A terrorism researcher has warned that Indonesia's laws are not sufficient to crack down on and prosecute Islamic State militants returning to the country.
Dr Solahudin, who is visiting lecturer at Melbourne University, told the ABC that Law 15 of the 2003 Eradicating Terrorism legislation — established following Bali bombings in October 2002 — had been under review for two years, but the process had been dogged by conflicts of interest from different authorities.
"The Government has been trying to revise the law, but the process has been very slow as the military wants to [be] involved," he said.
"The military wants to redefine the legislation to include armed rebellion groups such as Free Papua Movement, for example."
Meanwhile, Dr Solahudin, who is also a researcher at the Centre for Terrorism and Conflict at the University of Indonesia, said authorities had limited legal tools available to crack down on those who had returned from Islamic State conflict areas like Syria and Iraq.
"The act of terrorism — to be a crime punishable under Indonesian law — has to take place in Indonesia, not overseas," he said.
Hundreds of jihadists and their families have reportedly returned to Indonesia since the US-led offensive against the group began back in 2014.
Last year, Turkish authorities said the number of Indonesians captured after the dismantling of Islamic State's caliphate had reached 435 people, including ex-combatants and their families.
Indonesian deputy national police chief General Syafruddin said at least seven former IS fighters were arrested in Turkey last year who had since been detained by Indonesian authorities.
"They have not been released yet," General Syafruddin told local media.
General Syafruddin added that Indonesians should not be worried about the returnees, but he warned that terrorism was still a lingering threat.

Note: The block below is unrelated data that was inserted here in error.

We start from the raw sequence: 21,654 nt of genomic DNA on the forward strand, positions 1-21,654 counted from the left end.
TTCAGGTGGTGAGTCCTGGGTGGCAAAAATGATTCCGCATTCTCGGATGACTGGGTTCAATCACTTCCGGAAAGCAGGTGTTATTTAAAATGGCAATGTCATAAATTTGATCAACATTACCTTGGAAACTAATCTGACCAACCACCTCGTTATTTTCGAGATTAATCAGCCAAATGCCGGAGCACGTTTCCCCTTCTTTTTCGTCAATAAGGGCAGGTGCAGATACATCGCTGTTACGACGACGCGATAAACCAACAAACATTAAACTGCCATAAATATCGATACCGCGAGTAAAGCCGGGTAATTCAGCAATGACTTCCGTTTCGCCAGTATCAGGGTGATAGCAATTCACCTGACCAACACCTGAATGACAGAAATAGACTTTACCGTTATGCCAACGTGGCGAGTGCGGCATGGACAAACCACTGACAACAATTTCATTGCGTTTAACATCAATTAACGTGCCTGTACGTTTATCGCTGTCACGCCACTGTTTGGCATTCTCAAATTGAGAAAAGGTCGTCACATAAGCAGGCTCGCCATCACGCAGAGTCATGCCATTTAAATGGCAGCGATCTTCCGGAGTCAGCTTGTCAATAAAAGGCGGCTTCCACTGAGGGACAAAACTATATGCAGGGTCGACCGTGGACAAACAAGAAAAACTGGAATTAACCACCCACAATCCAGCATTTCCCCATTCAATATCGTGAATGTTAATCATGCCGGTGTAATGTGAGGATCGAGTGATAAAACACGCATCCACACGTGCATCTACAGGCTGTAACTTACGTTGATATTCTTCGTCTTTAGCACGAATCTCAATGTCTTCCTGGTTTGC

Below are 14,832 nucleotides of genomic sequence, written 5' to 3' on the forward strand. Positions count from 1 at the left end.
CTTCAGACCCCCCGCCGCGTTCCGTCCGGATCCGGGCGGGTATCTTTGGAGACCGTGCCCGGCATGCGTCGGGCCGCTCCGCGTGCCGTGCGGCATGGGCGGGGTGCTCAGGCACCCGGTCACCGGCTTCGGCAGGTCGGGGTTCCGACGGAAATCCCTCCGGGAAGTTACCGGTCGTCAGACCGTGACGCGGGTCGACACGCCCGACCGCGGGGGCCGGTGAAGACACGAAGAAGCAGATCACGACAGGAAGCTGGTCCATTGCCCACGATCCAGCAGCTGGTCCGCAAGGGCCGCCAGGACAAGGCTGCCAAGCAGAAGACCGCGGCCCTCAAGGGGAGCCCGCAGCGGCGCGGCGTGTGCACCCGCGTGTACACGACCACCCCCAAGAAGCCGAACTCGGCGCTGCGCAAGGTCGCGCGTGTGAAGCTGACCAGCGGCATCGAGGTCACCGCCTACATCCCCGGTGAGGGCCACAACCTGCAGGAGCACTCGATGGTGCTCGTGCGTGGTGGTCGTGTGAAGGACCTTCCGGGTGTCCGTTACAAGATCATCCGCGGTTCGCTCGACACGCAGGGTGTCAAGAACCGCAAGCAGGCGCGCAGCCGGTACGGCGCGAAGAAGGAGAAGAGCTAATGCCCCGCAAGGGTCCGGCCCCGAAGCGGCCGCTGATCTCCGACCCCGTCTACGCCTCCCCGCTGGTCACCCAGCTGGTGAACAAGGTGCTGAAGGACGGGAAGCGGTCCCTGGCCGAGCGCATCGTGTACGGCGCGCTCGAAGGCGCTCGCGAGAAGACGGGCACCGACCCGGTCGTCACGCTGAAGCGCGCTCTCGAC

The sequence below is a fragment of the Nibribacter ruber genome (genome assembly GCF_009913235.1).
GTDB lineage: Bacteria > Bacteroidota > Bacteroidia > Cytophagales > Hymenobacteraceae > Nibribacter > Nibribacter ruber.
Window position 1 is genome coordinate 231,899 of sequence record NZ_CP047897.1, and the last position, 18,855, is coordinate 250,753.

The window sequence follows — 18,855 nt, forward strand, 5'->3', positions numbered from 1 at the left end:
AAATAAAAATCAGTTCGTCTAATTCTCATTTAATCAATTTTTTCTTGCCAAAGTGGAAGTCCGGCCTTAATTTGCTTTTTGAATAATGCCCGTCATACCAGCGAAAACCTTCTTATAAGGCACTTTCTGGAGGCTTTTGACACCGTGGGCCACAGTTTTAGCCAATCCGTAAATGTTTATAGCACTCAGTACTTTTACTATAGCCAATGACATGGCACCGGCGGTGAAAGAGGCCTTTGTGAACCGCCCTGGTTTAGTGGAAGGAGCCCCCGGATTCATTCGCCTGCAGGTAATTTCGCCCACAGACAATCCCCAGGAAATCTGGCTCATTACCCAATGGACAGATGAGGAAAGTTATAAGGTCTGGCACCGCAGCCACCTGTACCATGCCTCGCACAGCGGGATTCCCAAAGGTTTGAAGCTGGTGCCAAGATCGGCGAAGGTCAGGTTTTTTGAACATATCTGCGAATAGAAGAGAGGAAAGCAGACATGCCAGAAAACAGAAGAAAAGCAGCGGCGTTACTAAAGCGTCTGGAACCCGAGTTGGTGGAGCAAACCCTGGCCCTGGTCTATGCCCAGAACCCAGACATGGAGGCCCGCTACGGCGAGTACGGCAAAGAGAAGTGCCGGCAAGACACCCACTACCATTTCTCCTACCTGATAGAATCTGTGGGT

Important to differentiate between various returnees
After interviewing dozens of jihadist returnees, Dr Solahudin said that most of them had returned after becoming disillusioned with Islamic State's ideological propaganda and the harsh realitity on the ground.
"Some of them told me that they came to Syria because recruiters promised them with good salary and living under (Islamic) shariah," he said.
"However, the leader of the Indonesian IS group in Syria never distributed the food allowances, hence many of them decided to quit IS after believing there was corruption within the organisation."
Dr Solahudin said even though it was likely the government had arrested most of the Islamic State returnees, the returnees had not been properly charged with terrorism offences yet due to legal issues.
"There are only five IS returnees that have been arrested and charged with planning terror attacks in Indonesia, and another man charged with facilitating IS returnees to conduct terror atacks at home," he said.
"Other reasons why authorities had not arrested jihadists returning to Indonesia is because many were considered to be not dangerous enough and were therefore put into de-radicalisation program run by the National Anti-Terrorism Agency."
Dr Solahudin said it was also important to pay attention to the various affiliations and motivations among differing jihadists returning to the country, and to recognise when a returnee is simply Muslim.
"In general the non-IS jihadists, such as the Salafis, consider jihad in Indonesia as illegitimate becasue they already see Indonesia as Muslim country," he said.
He added that many Muslims were returning from the region after completing tasks such and delivering humanitarian aid, and that was critical to differentiate genuine returnees from those who had been fighting.